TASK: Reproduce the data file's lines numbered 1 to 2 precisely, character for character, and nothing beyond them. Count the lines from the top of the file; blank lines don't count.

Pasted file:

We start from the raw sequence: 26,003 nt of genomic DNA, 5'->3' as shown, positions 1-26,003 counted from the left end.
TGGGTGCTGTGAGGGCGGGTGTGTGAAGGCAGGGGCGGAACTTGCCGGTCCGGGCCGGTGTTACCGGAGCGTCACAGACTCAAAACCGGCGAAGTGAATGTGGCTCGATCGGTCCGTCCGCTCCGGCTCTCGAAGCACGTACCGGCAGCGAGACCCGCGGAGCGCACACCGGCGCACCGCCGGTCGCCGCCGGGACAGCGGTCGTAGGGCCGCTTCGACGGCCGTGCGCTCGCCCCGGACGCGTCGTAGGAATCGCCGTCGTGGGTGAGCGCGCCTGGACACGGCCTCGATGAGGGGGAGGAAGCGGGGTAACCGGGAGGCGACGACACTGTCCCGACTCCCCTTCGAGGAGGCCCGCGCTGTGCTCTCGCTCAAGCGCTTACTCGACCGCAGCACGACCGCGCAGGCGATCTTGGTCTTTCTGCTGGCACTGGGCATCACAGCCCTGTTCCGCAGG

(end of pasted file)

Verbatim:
We start from the raw sequence: 26,003 nt of genomic DNA, 5'->3' as shown, positions 1-26,003 counted from the left end.
TGGGTGCTGTGAGGGCGGGTGTGTGAAGGCAGGGGCGGAACTTGCCGGTCCGGGCCGGTGTTACCGGAGCGTCACAGACTCAAAACCGGCGAAGTGAATGTGGCTCGATCGGTCCGTCCGCTCCGGCTCTCGAAGCACGTACCGGCAGCGAGACCCGCGGAGCGCACACCGGCGCACCGCCGGTCGCCGCCGGGACAGCGGTCGTAGGGCCGCTTCGACGGCCGTGCGCTCGCCCCGGACGCGTCGTAGGAATCGCCGTCGTGGGTGAGCGCGCCTGGACACGGCCTCGATGAGGGGGAGGAAGCGGGGTAACCGGGAGGCGACGACACTGTCCCGACTCCCCTTCGAGGAGGCCCGCGCTGTGCTCTCGCTCAAGCGCTTACTCGACCGCAGCACGACCGCGCAGGCGATCTTGGTCTTTCTGCTGGCACTGGGCATCACAGCCCTGTTCCGCAGG